Chilkat Valley News - Serving Haines and Klukwan, Alaska since 1966


Fisherman lost, presumed drowned


U.S. Coast Guard investigators were due in Haines late this week to get details of an accident that apparently claimed the life of local commercial fisherman Ted Lynch, 61.

Lynch was presumed drowned after falling off his gillnet boat Darlin Michele while shrimp fishing Tuesday afternoon near Skagway. Terrance Moniz, Lynch’s brother-in-law, was on the boat and told state troopers he tried to bring Lynch aboard using a pulling block and line, but lost sight of Lynch after the third attempt.

“(Moniz) tried to pull him up with the block, but something broke and everything came apart,” said state trooper Ken VanSpronsen of Haines. A life vest Lynch apparently was wearing at the time “was in pieces when I saw it,” VanSpronsen said.

Coast Guard Lt. Patrick Drayer, who will be heading the agency’s investigation, said information from Moniz indicates there may have been drinking aboard the vessel and Drayer requested troopers inform Moniz he needed to take an alcohol test.

On Wednesday, Drayer said alcohol “is not a contributing factor at this point” in the investigation. The legal limit for commercial boat operators, which includes skippers and deckhands, is .04 blood alcohol content, Drayer said.

According to VanSpronsen, the Darlin Michele left Haines 9 a.m. to check commercial shrimp pots. Lynch was behind the vessel’s house, picking gear when he went overboard at about 12:30 p.m.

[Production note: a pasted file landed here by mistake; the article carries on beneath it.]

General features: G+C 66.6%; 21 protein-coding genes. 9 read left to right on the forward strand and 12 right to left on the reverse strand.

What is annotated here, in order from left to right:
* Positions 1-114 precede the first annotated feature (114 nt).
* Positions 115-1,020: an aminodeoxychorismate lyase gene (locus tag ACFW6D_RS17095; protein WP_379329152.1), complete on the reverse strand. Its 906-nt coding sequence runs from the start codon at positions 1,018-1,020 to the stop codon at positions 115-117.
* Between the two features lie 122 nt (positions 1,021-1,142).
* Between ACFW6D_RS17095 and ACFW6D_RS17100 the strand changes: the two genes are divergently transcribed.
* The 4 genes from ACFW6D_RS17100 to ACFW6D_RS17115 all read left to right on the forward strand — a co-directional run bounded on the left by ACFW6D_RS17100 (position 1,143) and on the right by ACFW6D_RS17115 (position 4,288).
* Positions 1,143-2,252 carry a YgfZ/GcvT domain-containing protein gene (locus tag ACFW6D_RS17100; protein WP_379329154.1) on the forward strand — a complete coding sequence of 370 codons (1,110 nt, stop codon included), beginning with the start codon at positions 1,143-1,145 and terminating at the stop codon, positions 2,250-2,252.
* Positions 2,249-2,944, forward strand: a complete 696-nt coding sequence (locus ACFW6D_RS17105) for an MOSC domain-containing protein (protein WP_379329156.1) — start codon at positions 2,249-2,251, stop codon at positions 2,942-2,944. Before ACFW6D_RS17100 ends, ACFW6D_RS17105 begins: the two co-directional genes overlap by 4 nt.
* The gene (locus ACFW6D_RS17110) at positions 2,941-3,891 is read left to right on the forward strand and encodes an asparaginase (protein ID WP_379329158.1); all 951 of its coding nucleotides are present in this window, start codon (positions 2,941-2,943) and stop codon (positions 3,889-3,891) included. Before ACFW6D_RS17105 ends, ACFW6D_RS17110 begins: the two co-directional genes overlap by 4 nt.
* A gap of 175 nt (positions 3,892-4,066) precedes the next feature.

It wasn’t clear if Lynch slipped or the boat was hit broadside by a wave, the trooper said. Moniz threw a tethered life ring to Lynch and was able to get him near the boat, but unable to bring him aboard, VanSpronsen said.

The gunwales of the 48-foot Darlin Michele, an adapted Navy vessel, are about seven feet off the waterline, he said. There are recessed steps down the vessel’s stern, but Moniz was attempting to hoist Lynch from the side of the boat, VanSpronsen said.

Winds were variable in Lynn Canal at the time of the accident. Seas were four to five feet in Haines, but about half that near Skagway, he said. “There were times it was fairly calm and times you couldn’t stand outside with the gusts.”

Moniz dialed 911 and radioed that Lynch was overboard at 12:45 p.m. A Coast Guard Jayhawk helicopter and C-130 plane were dispatched to the scene and about a half-dozen boats from Haines and Skagway, including the tugboat Le Cheval Rouge, assisted in search and rescue efforts. A Wings of Alaska plane and Temsco helicopter also participated. The search was suspended at nightfall.

VanSpronsen described Moniz as a deckhand who said he had previously worked in the Bering Sea.

The accident occurred as the boat was fishing near the west wall of Taiya Inlet, about one-quarter mile north of Burro Creek, in water about 180 feet deep. Lynch was wearing a blue-gray jacket and green raingear coveralls.

The Coast Guard’s Drayer said the agency’s investigation would review safety aspects of the accident and would not be looking to place blame. Typical questions involve flotation devices and whether they were worn properly.

Investigations are aimed at preventing future accidents, Drayer said.

Fishermen this week described Lynch as a longtime Southeast fisherman who held multiple permits and was familiar with winter fishing. He also has fished in the Bering Sea and Hawaii.